The Double-Ring Infiltrometer is a constant head infiltrometer and requires two sources of water, one for the inner ring and one for the outer ring. The inner ring had a diameter of 8 inches and the outer ring diameter was 16 inches. Constant head was maintained in the inner ring of the double-ring using a Mariotte system. The system used in the field is shown in figure 4. Water levels inside the plastic container (figure 4) and time measurements were recorded once steady state was achieved. For detailed instructions on Double-Ring Infiltrometer procedures see Soil Science Society of America Book Series: 5, Methods of Soil Analysis, Part 1-Physical and Mineralogical Methods (Klute 1986).
The Minidisk Infiltrometer was purchased through Decagon Devices and is a compact disc infiltrometer. This is a transient flow device in which water is delivered to the soil surface through a porous disc at a negative pressure. This technique is used to prevent water from flowing through large macropores and results in a Ksat value representative of the soil matrix itself. This particular device required change in water volume with time measurements to be recorded. These data were then input into a Microsoft Excel ® spreadsheet provided by the manufacturer.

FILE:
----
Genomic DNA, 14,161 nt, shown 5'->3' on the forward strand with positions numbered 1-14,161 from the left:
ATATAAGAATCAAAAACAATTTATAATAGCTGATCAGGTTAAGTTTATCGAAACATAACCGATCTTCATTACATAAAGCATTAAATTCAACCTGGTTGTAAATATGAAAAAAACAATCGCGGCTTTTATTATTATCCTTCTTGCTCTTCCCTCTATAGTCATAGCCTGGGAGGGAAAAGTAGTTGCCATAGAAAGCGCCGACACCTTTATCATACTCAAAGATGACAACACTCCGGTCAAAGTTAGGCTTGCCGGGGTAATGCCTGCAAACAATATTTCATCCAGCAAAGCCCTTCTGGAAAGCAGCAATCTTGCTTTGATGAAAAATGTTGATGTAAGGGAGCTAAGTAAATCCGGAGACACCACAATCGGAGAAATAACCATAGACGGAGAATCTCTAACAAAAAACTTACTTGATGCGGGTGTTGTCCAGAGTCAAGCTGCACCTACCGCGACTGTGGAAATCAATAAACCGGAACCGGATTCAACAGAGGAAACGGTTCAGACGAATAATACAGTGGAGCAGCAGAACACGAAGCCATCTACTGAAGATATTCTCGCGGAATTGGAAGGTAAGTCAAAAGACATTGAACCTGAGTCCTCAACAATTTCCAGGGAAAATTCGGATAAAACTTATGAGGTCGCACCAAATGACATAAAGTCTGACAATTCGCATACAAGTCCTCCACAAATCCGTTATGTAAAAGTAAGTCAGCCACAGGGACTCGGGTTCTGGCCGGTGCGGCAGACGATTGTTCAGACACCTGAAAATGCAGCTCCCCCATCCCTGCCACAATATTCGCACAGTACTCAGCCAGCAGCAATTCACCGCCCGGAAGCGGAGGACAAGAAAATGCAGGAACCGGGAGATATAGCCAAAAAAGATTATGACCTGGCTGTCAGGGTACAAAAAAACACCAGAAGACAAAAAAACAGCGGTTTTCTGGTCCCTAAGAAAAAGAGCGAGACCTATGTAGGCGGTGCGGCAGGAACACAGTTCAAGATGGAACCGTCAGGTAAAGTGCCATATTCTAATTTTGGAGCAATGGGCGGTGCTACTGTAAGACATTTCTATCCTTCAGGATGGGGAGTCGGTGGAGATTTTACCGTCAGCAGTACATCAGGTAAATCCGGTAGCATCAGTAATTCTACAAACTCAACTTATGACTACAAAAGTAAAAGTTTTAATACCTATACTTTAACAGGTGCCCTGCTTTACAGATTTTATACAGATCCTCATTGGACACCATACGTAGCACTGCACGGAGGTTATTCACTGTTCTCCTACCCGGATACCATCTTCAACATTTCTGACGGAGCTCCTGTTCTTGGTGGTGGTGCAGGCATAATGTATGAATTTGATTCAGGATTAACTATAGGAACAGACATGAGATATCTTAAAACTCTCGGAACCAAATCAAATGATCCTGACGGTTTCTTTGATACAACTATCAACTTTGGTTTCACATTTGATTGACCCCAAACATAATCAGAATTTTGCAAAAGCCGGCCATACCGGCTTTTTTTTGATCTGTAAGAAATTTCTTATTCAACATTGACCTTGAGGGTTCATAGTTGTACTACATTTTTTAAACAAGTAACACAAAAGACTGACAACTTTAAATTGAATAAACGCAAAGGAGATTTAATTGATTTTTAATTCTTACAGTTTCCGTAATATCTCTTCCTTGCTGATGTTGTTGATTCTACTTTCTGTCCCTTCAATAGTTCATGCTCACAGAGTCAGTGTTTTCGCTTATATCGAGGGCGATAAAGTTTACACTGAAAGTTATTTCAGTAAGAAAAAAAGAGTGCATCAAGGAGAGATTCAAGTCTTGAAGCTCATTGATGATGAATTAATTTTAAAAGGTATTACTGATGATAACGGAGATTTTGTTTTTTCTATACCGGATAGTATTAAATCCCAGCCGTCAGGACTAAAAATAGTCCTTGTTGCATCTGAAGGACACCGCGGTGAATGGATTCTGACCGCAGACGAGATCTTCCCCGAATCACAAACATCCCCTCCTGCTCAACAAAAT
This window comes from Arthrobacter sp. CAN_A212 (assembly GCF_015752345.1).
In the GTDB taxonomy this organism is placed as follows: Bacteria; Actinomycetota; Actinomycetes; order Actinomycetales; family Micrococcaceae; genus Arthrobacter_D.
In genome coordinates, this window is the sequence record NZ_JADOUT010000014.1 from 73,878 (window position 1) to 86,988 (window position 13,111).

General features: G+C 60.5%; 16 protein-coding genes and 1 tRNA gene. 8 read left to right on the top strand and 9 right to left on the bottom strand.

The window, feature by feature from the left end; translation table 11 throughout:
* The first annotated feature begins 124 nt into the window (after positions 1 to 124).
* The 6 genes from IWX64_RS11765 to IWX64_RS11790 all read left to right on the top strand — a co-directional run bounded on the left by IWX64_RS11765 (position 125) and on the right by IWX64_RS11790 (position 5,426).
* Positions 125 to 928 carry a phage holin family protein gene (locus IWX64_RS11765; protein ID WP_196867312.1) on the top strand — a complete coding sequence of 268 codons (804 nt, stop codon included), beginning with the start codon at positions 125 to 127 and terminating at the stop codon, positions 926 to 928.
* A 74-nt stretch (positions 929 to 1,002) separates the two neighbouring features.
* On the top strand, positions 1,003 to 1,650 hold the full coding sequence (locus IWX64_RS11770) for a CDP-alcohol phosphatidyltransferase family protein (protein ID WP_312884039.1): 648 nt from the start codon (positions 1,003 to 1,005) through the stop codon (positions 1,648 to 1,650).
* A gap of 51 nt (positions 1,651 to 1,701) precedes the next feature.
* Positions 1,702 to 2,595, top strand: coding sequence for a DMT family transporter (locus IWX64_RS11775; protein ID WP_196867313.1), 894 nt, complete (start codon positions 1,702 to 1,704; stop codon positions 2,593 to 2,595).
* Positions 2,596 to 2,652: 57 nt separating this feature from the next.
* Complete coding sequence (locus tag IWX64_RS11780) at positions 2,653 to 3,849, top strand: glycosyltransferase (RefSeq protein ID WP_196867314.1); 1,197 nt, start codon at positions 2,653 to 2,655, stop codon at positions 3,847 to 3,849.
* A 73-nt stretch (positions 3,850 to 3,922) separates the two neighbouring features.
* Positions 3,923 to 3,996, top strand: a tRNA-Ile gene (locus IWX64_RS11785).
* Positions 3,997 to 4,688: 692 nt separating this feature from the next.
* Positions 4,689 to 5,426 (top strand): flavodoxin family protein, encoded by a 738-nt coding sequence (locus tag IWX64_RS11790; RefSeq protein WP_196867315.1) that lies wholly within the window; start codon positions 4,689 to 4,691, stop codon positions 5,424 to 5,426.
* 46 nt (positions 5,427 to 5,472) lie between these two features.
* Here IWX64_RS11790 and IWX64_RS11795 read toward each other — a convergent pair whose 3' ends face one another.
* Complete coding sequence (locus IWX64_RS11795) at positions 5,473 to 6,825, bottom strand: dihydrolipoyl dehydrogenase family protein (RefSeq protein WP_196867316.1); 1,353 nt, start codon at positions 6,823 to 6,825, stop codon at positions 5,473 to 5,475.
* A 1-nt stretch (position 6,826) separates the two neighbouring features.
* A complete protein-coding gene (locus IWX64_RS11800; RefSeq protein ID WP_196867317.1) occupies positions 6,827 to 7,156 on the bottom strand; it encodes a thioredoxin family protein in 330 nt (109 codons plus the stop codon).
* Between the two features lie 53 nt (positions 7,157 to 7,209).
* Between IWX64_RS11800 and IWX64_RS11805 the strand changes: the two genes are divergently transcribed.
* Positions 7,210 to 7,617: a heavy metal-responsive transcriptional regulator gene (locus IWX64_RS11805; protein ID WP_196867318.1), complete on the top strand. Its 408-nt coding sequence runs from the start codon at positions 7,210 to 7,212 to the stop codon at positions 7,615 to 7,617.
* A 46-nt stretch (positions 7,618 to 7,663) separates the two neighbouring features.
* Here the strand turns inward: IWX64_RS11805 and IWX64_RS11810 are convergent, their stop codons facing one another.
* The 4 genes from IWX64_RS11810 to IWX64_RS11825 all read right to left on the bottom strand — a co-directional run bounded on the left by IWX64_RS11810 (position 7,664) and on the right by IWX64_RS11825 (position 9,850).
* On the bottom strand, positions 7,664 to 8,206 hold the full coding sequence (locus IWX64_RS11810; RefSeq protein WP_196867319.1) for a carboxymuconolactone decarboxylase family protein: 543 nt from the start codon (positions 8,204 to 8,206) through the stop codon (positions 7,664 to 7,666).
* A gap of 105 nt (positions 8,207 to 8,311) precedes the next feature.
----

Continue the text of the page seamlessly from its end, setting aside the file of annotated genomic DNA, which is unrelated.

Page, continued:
The Modified Philip-Dunne Infiltrometer is a falling head infiltrometer constructed specifically for this project. The device was uniformly pounded into the soil to a depth of 2 inches. The initial soil moisture was measured at five locations around the base of the Modified Philip-Dunne Infiltrometer by two methods: the gravimetric method and using a capacitance probe. Mulch from the rain garden was placed inside the device to prevent erosion; water was then poured into the device to the desired height, which was 17 inches for this site. Two sets of change in water level with time measurements were made for additional data. The first set was the visual method, which requires an initial height of water at time zero, a time at the half way point (approximately 8 inches), and a time at empty. The second method made continuous measurements using an ultrasonic sensor. The soil moisture was then measured from directly inside the device, again at five locations.
The original Philip-Dunne equations (Philip 1993), equation 1 below, were modified and the data collected was then used to calculate Ksat. A Microsoft Excel ® spreadsheet was developed to input the measured parameters and calculate Ksat. An example of the spreadsheet can be seen in table 1; the highlighted cells indicate the necessary input parameters. Figure 5 is a photograph of the Modified Philip-Dunne Infiltrometer being used in the field with an ultra sonic sensor for continuous measurements.